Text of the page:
A corollary to the SF novel idea is that the whole shebang should have been better thought through to begin with. Excise the repetitions, hesitations & deviations and concentrate and following an undeniably powerful story through to its logical and apparent conclusion. The best example of this I can think of is a film called “Daybreakers” whose protagonist is the sublime Ethan Hawke (despite being a chap of boringly non-omnisexual tendencies, I do like a cheekbone that soars heavenward).

    Daybreakers imagines a world set in the near future that is now ruled by vampires with humans being farmed for their blood (of course). The society is entirely like ours is now, with all its politics, capitalism and foibles except that its run by those blood-sucking b*stards. I’m not a fan of vampire stuff normally (CL’s is a house of zombie lovers) but this film stood out because it took its idea and wrung every possible nuance from it and not once is the viewer knocked out of the story by a distraction. For example: what would be the outcome of a world where the dominant life-form is immortal but its only foodstuff is as perishable as a late middle-age mayfly by comparison … ?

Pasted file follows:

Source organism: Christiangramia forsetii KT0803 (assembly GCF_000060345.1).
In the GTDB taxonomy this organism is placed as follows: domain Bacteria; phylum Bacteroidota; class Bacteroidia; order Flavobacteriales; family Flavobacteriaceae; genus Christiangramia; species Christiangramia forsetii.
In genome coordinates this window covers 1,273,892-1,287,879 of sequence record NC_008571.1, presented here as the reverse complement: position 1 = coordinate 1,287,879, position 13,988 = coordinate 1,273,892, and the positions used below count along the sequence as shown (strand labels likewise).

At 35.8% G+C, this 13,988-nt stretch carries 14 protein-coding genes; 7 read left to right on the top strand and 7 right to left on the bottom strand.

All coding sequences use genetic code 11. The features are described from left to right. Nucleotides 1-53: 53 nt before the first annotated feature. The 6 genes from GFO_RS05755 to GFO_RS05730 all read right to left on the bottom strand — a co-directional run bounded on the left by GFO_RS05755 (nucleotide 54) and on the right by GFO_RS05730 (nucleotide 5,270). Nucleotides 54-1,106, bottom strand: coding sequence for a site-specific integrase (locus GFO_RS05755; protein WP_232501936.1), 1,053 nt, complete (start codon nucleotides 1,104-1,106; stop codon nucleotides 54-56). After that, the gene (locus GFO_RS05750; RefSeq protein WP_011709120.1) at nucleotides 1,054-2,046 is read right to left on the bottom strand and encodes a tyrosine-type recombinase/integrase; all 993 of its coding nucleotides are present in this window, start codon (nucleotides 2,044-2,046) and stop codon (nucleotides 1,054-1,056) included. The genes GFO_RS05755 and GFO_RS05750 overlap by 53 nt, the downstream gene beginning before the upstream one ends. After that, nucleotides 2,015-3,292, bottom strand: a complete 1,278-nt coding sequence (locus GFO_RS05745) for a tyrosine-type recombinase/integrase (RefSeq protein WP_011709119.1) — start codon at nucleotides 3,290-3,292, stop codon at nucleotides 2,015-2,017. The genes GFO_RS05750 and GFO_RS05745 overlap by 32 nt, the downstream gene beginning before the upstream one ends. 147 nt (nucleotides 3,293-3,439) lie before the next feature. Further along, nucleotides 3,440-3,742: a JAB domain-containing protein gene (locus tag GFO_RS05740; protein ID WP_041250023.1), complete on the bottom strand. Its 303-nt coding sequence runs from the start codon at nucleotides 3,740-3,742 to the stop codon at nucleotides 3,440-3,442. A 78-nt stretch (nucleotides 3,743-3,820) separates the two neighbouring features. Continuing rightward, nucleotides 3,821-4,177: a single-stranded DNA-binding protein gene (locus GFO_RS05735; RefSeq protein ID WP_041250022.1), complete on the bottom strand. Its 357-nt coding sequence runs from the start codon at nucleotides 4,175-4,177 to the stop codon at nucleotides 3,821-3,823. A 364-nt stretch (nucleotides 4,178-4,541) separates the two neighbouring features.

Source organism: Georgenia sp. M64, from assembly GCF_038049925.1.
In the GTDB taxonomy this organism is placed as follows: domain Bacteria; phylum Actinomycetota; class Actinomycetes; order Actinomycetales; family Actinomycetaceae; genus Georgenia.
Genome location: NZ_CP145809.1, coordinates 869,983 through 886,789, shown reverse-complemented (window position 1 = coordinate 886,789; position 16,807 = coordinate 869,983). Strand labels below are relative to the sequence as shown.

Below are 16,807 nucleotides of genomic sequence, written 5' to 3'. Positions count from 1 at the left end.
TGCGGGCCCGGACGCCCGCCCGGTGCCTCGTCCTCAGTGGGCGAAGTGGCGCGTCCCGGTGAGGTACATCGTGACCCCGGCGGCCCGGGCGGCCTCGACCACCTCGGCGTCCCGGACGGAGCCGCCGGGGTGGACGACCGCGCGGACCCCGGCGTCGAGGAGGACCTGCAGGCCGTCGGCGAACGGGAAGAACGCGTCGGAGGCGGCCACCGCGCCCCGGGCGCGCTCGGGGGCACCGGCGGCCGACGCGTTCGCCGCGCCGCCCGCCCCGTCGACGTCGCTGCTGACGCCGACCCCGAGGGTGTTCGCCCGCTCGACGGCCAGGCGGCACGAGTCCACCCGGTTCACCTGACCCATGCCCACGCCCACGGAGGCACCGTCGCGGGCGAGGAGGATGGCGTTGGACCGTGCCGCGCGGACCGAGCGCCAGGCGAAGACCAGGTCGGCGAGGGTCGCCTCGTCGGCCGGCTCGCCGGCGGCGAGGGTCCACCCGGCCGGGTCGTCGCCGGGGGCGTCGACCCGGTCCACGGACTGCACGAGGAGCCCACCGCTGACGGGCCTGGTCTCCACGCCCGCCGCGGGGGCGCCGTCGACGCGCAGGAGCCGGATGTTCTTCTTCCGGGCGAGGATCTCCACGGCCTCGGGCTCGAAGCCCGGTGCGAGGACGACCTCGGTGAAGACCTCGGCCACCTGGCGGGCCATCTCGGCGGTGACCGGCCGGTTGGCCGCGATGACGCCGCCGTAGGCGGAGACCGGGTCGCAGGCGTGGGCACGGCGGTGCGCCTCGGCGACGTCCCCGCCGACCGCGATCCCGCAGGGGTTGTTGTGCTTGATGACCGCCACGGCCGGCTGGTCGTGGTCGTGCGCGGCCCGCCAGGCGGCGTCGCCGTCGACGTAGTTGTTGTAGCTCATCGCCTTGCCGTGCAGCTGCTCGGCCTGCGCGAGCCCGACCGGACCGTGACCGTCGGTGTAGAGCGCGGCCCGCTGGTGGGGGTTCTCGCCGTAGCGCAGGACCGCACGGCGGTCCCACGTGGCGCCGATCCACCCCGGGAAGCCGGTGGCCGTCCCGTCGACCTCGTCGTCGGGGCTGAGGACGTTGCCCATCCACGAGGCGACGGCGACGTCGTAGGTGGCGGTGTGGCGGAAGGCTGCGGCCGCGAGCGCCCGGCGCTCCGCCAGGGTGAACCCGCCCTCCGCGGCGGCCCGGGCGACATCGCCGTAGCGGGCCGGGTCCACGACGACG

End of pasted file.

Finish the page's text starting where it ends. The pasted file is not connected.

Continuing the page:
Which question rather brings me back to Torchwood. I have realised belatedly that there’s no sense in constantly harping back to the pure homegrown product of the last few years. I’m enjoying it for its own sake, although that does entail blocking out the more obvious signs that British and American approaches to the programme have been sellotaped together like Action Man and Barbie; a union that is slinky and kinky to a ten year old (not me, oh no) but ultimately futile due to each party lacking the essential equipment to please the other.